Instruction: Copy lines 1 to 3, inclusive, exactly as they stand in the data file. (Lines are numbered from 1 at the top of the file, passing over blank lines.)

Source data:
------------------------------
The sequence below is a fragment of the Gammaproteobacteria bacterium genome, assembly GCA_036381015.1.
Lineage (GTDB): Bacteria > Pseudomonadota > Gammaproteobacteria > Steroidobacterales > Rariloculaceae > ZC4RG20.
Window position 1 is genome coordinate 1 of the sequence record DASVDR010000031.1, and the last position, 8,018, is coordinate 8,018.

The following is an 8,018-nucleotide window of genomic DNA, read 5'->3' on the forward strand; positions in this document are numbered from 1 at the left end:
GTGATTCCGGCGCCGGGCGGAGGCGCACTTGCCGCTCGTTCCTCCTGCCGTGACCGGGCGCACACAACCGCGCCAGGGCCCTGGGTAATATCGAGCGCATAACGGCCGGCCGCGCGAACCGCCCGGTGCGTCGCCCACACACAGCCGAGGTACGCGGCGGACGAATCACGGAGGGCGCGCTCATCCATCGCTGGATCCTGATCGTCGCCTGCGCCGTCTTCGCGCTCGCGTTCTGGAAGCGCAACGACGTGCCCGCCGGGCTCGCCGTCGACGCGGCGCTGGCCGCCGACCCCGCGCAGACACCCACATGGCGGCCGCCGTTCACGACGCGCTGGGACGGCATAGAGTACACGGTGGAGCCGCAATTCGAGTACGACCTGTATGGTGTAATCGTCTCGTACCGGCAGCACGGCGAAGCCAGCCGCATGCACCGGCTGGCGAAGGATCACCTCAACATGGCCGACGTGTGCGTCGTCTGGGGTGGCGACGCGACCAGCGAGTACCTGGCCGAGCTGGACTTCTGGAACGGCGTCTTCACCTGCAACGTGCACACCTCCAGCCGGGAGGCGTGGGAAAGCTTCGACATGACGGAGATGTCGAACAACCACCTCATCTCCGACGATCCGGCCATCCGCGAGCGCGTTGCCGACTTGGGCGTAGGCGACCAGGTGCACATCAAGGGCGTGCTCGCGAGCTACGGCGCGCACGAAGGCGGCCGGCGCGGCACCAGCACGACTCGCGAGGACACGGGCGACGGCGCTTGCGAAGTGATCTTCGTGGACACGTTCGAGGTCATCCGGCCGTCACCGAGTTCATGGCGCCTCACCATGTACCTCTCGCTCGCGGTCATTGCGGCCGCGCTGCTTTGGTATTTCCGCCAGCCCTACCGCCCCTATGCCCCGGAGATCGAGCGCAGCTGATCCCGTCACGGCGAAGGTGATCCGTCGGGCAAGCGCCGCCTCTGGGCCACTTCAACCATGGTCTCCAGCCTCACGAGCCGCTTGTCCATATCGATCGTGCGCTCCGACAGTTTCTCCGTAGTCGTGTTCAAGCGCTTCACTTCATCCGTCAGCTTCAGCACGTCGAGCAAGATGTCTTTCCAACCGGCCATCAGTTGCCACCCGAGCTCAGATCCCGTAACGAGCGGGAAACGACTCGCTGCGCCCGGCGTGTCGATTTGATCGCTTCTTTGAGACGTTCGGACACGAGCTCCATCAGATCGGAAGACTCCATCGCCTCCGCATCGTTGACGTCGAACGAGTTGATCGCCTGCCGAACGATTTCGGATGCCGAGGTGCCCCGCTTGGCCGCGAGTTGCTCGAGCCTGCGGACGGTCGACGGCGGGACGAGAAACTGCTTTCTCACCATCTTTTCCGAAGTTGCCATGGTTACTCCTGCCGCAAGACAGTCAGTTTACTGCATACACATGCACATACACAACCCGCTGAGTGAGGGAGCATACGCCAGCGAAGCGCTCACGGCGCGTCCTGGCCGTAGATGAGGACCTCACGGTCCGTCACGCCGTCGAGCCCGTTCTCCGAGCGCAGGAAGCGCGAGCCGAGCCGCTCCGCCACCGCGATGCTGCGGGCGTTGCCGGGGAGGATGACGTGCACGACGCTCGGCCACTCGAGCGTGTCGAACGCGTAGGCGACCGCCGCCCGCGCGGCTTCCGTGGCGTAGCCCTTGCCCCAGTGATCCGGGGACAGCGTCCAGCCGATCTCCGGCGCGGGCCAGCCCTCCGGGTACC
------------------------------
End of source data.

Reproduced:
The sequence below is a fragment of the Gammaproteobacteria bacterium genome, assembly GCA_036381015.1.
Lineage (GTDB): Bacteria > Pseudomonadota > Gammaproteobacteria > Steroidobacterales > Rariloculaceae > ZC4RG20.
Window position 1 is genome coordinate 1 of the sequence record DASVDR010000031.1, and the last position, 8,018, is coordinate 8,018.